Una vez que el gobernador firme el proyecto de ley, entraremos en un mundo completamente nuevo, ya no seremos contratistas, seremos empleados y el próximo paso será forjar nuestra unión y, con ella, la capacidad de negociar como iguales con Uber y Lyft para un contrato que nos proporciona los salarios, beneficios, protecciones y flexibilidad que merecemos.
Hay un largo camino entre ahora y entonces, pero, al igual que los trabajadores del campo que nos inspiraron, sabemos que la lucha vale la pena y no nos rendiremos hasta que ganemos.
Por ahora, depende de nosotros construir poder haciendo crecer nuestro movimiento. ¡Habla con los conductores que conoces, cuéntales sobre nuestra pelea y envíalos a https://mobilealliance.org/join-the-fightpara inscribirte!

Video Recaps

Diá Uno
Diá Uno: Delano
Diá Dos: San Francisco

Over three days, our Mobile Workers Alliance caravan of Uber and Lyft drivers traveled nearly 1,000 miles (916 to be exact) to bring our fight for AB5 and a union straight to Uber HQ and the California state capitol.

Our pilgrimage began Monday morning with a kickoff in downtown Los Angeles, where drivers Linda Valdivia, Mike Robinson and Leonardo Diaz explained the purpose of our trip to the assembled media, and Rev. Cue of the Church Without Walls and other faith leaders from Clergy and Laity United for Economic Justice blessed us as we set about our long journey.

Our first stop was at the famous Forty Acres in Delano, the site of the first United Farm Workers union hall. We were greeted by UFW members and left a wreath in tribute to the brave farm workers who paved the way for our journey and to the memory of Cesar Chavez.

We were inspired by the UFW members we met there, who fought and overcame the same challenges we’re facing today decades ago.

Like farm workers, rideshare drivers are spread out all across the state. Many of us are immigrants, and all of us are routinely mistreated by our employers. Like farm workers, we’re told over and over again that our mission is too difficult, that we’ll never be able to form our union.

But most importantly, like farm workers, we’re going to win!

In fact, it was the UFW who inspired our caravan. In 1966, they marched, on foot, in a historic pilgrimage from Delano to Sacramento to raise awareness of their exploitation and demand their rights.

We next headed to Fresno, where we held a rally with local drivers and more UFW members outside the Fresno Chamber of Commerce. The Fresno Chamber, like chambers of commerce all across the state, has been vocally opposed to AB5, pushing the lie that it will end our so-called flexibility.

We marched on their doors, bringing our handwritten demands that they stop supporting billionaire exploiters and instead stand with workers.

That evening during dinner, we heard from SEIU 521 childcare providers who have also been fighting for fair treatment and respect.

With a full day of solidarity under our belts, we turned in to rest up for a big day in the Bay Area.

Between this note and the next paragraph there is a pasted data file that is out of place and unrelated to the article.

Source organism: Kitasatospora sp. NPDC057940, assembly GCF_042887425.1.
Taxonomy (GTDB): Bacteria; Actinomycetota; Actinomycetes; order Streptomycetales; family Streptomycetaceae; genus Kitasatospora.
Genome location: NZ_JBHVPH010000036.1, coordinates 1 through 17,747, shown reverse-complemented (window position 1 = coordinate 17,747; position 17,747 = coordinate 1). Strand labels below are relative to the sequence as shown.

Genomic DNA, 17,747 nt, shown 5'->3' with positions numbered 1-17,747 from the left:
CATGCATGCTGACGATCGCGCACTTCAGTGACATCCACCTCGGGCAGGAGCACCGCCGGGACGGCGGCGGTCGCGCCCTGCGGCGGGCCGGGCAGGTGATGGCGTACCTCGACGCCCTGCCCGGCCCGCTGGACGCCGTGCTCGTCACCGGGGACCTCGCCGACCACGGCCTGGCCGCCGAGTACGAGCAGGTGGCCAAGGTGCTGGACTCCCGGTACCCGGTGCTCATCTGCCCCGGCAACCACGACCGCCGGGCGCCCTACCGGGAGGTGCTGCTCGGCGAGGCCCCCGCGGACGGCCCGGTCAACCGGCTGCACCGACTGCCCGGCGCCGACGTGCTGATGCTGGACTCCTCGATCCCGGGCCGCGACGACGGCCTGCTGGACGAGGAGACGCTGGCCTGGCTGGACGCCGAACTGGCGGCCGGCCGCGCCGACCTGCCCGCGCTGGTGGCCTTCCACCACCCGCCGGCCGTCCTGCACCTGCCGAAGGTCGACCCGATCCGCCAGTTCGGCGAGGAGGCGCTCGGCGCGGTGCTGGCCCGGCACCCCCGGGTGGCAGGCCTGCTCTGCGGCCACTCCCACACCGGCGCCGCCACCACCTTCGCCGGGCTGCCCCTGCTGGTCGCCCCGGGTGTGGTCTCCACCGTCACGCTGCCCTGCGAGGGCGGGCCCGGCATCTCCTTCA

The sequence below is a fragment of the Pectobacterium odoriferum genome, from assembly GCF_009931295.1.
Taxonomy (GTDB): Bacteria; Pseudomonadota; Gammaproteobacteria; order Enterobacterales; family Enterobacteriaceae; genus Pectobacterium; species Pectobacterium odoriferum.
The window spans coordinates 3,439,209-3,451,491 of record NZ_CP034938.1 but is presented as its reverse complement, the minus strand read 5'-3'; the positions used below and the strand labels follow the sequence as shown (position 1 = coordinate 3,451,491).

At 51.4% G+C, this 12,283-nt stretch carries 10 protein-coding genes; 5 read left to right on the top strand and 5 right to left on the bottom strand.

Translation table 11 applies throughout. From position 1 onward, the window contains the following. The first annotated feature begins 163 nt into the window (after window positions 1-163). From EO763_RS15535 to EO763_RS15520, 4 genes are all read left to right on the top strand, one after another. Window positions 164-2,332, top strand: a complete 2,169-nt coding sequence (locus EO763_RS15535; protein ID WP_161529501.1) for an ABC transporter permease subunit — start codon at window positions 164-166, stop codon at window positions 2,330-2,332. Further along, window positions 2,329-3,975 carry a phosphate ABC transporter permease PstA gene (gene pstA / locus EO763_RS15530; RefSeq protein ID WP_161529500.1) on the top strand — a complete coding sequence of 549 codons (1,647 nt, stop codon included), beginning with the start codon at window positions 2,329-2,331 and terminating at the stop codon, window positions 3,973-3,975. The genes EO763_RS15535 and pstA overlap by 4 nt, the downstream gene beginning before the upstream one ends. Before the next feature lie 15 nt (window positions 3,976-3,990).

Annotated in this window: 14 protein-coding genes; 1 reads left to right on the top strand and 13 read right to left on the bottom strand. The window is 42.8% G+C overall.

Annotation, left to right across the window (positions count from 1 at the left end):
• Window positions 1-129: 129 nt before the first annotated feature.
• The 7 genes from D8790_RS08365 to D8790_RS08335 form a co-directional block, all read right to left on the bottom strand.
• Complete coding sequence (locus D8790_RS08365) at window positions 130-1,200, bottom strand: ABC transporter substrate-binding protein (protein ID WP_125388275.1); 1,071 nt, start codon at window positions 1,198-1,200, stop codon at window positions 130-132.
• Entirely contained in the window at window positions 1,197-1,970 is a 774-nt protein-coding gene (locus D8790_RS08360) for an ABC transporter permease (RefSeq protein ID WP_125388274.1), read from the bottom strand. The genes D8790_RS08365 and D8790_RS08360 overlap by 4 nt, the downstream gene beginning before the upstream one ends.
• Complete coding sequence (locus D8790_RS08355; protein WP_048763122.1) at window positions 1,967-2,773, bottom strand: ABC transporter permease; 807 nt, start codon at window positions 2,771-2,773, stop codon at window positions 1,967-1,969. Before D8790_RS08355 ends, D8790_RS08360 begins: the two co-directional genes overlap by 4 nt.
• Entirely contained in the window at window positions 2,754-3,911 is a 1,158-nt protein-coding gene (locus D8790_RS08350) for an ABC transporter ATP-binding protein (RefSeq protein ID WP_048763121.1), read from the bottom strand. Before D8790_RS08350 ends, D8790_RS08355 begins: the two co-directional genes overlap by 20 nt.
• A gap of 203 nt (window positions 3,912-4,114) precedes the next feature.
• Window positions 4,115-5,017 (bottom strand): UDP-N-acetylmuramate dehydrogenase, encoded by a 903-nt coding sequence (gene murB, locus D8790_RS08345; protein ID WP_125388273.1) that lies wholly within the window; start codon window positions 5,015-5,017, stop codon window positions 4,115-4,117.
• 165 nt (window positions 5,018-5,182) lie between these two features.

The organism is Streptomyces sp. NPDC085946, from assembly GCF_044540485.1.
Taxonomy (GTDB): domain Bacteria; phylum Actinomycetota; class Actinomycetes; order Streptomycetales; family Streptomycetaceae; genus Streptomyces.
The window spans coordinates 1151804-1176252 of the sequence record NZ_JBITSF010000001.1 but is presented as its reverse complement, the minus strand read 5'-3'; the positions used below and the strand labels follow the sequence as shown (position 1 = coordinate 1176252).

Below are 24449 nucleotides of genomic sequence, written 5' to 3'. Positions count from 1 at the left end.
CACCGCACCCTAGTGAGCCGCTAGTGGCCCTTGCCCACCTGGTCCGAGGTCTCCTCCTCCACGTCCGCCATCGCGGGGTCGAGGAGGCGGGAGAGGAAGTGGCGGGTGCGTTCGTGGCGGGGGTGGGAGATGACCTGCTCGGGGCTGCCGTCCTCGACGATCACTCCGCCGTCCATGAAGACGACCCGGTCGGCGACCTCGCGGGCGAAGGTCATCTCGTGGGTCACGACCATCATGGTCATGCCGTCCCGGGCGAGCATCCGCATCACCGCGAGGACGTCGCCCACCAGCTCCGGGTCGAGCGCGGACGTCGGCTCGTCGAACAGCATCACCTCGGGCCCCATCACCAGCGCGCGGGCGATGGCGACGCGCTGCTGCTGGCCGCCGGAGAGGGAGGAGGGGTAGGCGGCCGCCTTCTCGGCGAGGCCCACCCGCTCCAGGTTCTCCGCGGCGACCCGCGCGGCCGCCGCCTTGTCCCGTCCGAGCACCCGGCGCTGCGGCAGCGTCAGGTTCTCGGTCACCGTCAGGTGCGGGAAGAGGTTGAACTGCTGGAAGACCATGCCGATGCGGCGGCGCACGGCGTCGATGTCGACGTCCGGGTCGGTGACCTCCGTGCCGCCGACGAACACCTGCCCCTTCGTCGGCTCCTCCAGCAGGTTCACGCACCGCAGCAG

With no time to waste, we woke up at 5 a.m. the next morning and hit the road, arriving in San Francisco just before noon, where we met our brothers and sisters from Gig Workers Rising.

Together, we brought our motor caravan directly to Uber HQ and shut down Market Street. As horns honked and flags flew, we brought our message to the belly of the beast.

Driver after driver shared their story of being abused and exploited by Silicon Valley hotshots who think they’re above treating workers with basic dignity. For more than an hour, traffic stopped and we made our message crystal clear – “AB5 and a union.”

We were joined by presidential hopeful South Bend Mayor Pete Buttigieg, who said, “Do we want a future where there are no protections, no unions, and workers are not treated as workers? Or do we want a future with justice?”

Satisfied that Uber heard our message, we crossed the bay to Oakland for an afternoon of sharing stories and building solidarity at Taylor Memorial United Methodist Church, who graciously hosted and fed us.

On the last day of our caravan, we arrived in Sacramento at 9 a.m. to begin our final stretch toward the capitol. In a line that stretched blocks, with legislators and media watching, we blockaded the streets around the capital.

While most of us held the line in our cars, the rest were joined outside the capitol by AB 5 author Assemblymember Lorena Gonzalez, and State Senators Maria Elena Durazo and Connie Leyva. All three spoke out in favor of Assembly Bill 5, and in support of our movement to raise standards for gig workers across California.

After about an hour, we took our motorcade to Anunciation Greek Orthodox Church, where we planned next steps to grow our movement at the first ever Statewide Rideshare Drivers Congress.

In small groups, we learned how to win over naysayers who doubt our fight, plotted out ways to bring more drivers into MWA and were once again joined by Assemblymember Gonzalez and Senator Durazo, which was a great boost for those of us who were in our cars during the morning and missed their words of inspiration and confidence.